Cleaning the Maverick is similar to other pellet grills. The drip pan is angled into the grease trap, which is separated from the rest of the cooking chamber by a welded steel half wall. Scrape gunk from both the grates and the drip pan into the grease trap, then open the brass ball valve, and your grease drains away into a bucket. You can also cover the drip pan with foil for easier cleanup. If you go for the Trapdoor option, keep in mind that some stray grease drips through the door and ends up on the bottom of the cooking chamber near the firepot. No big deal. I just let it solidify and scraped it from the bottom of the barrel with a spackle knife. You can even scrape under the firepot assembly to make sure the cooking chamber stays nice and clean and doesn’t produce any off flavors in your cooks.
How hard is it to put together this heavy-duty smoker? Not very. The Maverick arrived bolted to a shipping pallet and wood frame constructed by the manufacturer. Under the shipping wrap, all the edges were protected with thick styrofoam buffers. The packaging was very solid and there was no damage during shipping. Assembly consists of bolting on the wheels and attaching the work shelf. Place the deflector plate and drip pan in place, and you’re ready to fire up. For the initial startup procedure, you run it empty at 375ºF for 30 minutes and spray it with oil to season the interior like you would a cast-iron pan. Once that’s done, you never have to do it again.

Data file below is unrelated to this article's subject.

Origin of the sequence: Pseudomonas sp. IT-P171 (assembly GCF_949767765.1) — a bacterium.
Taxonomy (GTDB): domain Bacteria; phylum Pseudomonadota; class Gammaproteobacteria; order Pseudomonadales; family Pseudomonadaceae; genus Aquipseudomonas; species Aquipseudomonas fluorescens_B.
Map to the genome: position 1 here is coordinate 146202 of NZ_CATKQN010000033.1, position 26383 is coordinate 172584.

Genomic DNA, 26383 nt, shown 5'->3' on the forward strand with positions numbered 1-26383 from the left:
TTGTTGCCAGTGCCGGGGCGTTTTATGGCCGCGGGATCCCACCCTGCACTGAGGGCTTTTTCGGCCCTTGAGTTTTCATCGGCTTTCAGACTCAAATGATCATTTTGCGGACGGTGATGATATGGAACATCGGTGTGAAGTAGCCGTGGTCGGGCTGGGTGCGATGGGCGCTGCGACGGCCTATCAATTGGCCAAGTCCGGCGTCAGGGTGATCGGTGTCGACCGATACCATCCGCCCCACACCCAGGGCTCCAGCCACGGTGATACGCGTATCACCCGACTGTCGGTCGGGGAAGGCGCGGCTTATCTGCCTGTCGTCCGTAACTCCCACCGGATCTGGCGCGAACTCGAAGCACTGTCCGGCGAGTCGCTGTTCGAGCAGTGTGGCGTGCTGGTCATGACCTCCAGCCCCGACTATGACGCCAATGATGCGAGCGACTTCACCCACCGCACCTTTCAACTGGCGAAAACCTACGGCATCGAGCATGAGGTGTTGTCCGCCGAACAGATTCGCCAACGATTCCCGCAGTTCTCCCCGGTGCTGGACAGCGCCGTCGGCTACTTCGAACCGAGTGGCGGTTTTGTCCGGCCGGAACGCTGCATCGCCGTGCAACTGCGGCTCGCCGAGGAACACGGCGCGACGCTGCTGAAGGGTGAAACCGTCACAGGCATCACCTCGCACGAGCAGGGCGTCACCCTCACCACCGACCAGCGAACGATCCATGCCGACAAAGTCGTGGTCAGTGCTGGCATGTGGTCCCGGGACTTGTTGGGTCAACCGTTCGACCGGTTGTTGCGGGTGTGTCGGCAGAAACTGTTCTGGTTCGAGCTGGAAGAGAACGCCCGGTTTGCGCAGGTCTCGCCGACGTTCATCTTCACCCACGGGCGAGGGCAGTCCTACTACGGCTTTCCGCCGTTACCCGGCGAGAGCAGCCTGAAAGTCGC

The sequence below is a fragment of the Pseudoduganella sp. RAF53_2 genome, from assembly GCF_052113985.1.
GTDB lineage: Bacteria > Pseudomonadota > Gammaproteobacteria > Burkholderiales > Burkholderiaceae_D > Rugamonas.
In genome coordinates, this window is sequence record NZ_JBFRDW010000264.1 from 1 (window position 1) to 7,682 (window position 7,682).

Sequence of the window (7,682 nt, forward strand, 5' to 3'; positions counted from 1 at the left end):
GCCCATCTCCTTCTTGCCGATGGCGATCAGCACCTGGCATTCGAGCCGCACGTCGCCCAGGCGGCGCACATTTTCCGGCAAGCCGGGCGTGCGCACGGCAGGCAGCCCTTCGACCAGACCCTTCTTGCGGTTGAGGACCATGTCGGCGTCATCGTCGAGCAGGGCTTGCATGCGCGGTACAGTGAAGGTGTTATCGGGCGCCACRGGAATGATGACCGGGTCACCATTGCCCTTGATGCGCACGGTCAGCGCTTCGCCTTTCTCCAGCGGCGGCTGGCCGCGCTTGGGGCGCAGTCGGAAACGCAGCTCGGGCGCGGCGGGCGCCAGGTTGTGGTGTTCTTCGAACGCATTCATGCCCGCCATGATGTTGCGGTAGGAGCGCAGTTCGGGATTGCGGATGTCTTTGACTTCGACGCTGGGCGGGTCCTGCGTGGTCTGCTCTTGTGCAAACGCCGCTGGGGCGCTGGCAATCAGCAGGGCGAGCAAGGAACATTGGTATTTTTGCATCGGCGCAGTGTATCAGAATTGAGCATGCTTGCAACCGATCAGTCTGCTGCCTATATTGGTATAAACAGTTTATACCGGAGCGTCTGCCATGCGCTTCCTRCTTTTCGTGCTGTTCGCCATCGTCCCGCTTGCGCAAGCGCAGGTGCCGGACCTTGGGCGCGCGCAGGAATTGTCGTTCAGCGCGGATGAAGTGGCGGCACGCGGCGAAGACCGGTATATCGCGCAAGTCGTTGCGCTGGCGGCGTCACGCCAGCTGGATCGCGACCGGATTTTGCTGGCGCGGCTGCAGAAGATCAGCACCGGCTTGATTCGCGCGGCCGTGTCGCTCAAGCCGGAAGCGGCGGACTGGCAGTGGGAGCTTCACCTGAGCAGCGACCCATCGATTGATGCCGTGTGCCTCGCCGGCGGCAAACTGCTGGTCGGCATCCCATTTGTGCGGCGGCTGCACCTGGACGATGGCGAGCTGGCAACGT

After 8 months of cooking on this thing, I’m pretty impressed. I would highly recommend this smoker to anyone who wants a reliable, tight, well constructed, low maintenance, good looking pellet grill. Combustion is excellent and the cooker maintains steady temps and consistent smoke. The smoke isn’t heavy but it’s not exactly light either. You can taste it. If you prefer heavier stickburner smoke, you can always lay some wood over the firepot area for a little extra burn.